Getting back up

“If you have made mistakes, even serious mistakes, you may have a fresh start any moment you choose, for this thing we call “failure” is not the falling down, but the staying down.”
— Mary Pickford

I wanted to call this post “fail” or something like it. Not long after writing about all my September goals, I was already failing to follow through on some of them. Apparently, I wasn’t ready to put in even that much effort yet.

I haven’t failed at everything. Some things I’ve done nearly every day. Some things will require a little more time and support than I thought I needed. I’m not going to change my list. I was going to, but have decided to leave it as is, to remind me. To keep holding me accountable.

So I am choosing to make another “fresh start”. And I realise I will probably do that more than once. But I now realise that that is okay.

Permalink Tuesday, 6 September, 2011 1:08 pm, by Mamma Email , 161 words, Categories: Goals ,

Spring cleaning

I’ve never really been a “spring cleaner”. I’ve often thought about it, and I like the idea, but it never seems to happen. However, it’s been a rough year, and this place needs some serious attention. By this place, I mean not just my surroundings, but me, too.

And it’s spring.

So I’m making myself a list of things to accomplish during September, springtime resolutions, so to speak. If I write it here, it makes me slightly more accountable.

Every day:

  • pray
  • drink at least two litres (water, herbal tea etc)
  • clean the kitchen (keep it functional!)
  • spend time outside (not just going to and from the car for school pickup/dropoff)
  • knit
  • brush my teeth (yes, really)
  • go to bed before midnight (aiming for earlier, but being lenient to start)

Every week (at least once per week):

  • blog something
  • do some intentional physical exercise (again, aiming for more than this, but it’s a start)
  • have a family vegetarian day
  • clear the laundry (keep it functional!)
  • attend Mass (this has been a really difficult one for me)

By the end of September (at least once):

  • walk to church with the husband and kids
  • walk to school with the kids
  • ride my bike somewhere (away from the house)
  • start to shift some leftover weight (healthily — more on this later)
  • get at least one room of the house in some sort of order

I may add more. That’s just what I could think of off the top of my head right at this moment.

So far (after one day!) I’m doing OK on the daily list.

Baby is “helping” me sort the box of papers under the desk…

Permalink Friday, 2 September, 2011 2:24 pm, by Mamma Email , 275 words, Categories: Health, Food, Bike, OCD, Goals ,

Highs, lows and plateaux

This poor, neglected blog. I keep thinking of things I want to write, but never seem to write them. Sometimes it’s because I’m doing well and have better things to do. Sometimes it’s because I’m doing badly and just don’t have the strength to string a decent post together. So here’s a bit of a glimpse.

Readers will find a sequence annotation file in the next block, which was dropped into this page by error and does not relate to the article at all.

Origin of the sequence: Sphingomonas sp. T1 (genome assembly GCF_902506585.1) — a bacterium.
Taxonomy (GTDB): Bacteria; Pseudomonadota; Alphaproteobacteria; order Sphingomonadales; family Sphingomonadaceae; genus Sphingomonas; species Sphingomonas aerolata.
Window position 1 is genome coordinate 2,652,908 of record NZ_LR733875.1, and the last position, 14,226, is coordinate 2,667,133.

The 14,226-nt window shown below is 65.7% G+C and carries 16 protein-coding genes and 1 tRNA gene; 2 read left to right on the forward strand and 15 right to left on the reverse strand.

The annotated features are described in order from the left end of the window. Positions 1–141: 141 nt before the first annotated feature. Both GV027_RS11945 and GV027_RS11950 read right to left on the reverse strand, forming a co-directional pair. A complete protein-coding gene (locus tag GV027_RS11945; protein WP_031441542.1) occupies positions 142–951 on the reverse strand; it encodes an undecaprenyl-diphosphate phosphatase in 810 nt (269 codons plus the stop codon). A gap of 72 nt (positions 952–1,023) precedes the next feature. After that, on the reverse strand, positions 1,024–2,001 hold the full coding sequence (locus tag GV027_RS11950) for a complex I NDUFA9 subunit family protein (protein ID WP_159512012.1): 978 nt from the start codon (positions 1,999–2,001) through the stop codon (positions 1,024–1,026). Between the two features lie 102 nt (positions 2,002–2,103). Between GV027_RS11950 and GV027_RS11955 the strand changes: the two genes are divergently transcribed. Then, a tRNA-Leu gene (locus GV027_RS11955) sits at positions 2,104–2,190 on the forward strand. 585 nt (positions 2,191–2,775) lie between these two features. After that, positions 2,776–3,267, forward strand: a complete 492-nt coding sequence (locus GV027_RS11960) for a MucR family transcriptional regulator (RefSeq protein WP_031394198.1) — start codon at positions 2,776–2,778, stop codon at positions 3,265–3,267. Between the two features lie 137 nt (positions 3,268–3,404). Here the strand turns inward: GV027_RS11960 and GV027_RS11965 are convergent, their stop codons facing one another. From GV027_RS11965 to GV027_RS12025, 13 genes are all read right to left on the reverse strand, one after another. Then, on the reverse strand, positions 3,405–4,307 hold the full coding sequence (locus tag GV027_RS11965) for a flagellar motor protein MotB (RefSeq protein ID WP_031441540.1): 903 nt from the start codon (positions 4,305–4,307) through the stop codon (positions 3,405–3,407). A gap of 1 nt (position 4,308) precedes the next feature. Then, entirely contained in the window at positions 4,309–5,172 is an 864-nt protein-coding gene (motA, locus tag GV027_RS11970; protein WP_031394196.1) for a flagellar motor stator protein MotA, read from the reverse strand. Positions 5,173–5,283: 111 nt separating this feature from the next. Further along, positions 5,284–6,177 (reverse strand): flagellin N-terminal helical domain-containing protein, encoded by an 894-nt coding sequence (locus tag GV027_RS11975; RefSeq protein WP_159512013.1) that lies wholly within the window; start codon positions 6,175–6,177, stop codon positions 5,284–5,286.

• I’m doing better, generally. Two steps forward, one step back, all that stuff. I’m constantly trying to keep in mind that “setbacks are a sure sign of progress” - from the lovely Yael at Postpartum Depression to Joy.
  • I’ve found support in some surprising places. Fellow PND/PPD sufferers and survivors on Twitter, friends who don’t “get it” but support me anyway, the very rare friend who does get it and trusts me enough to share their own struggles.
  • Admitting, somewhat publicly, that I’m struggling has lifted some of the pressure to appear “normal”. People either accept that I’m not able to do everything yet, or they ignore me and get on with their lives. Or they try to help. If they’re talking behind my back, then that’s their problem, not mine.
  • I’m actually entertaining the thought of riding my bike, or walking, in places that I’ve been too afraid to go. Places I used to go without worrying unduly. Places that normal people go. I have actually walked to certain closer places, not without anxiety, but it’s a start. It’s not enough, but it’s something. Even if I entertain the thought and then shrug it off, it’s there, trying to peek through.


  • I’ve regained some of the weight I lost during the first few months post-birth. Not a lot, but enough to feel like it’s not a minor fluctuation and that I’ve gone backwards.
  • I’m still trying to modify my diet because we haven’t completely solved baby’s apparent intolerance issues. Baby is doing better, but there’s still something missing. It’s a slow process. Ironically, cutting stuff out of my diet doesn’t seem to be making me lose any weight.
  • I sit, locked up, “safe” in my car for school drop-off/pick-up. I see so many other parents walking with their kids, like I used to do, and I feel incredibly guilty, helpless, powerless. Envious.
  • My bike sits in the backyard, gathering dust. The bike that took me adventuring less than 18 months ago, that helped me lose all that weight, sits neglected because I’m too afraid to ride it past the front gate.


Sometimes it feels more like two steps forward, two steps back. Treading water. Sometimes it’s too hard to see any progress. Sometimes I’m afraid to acknowledge progress, just in case I jinx it or something.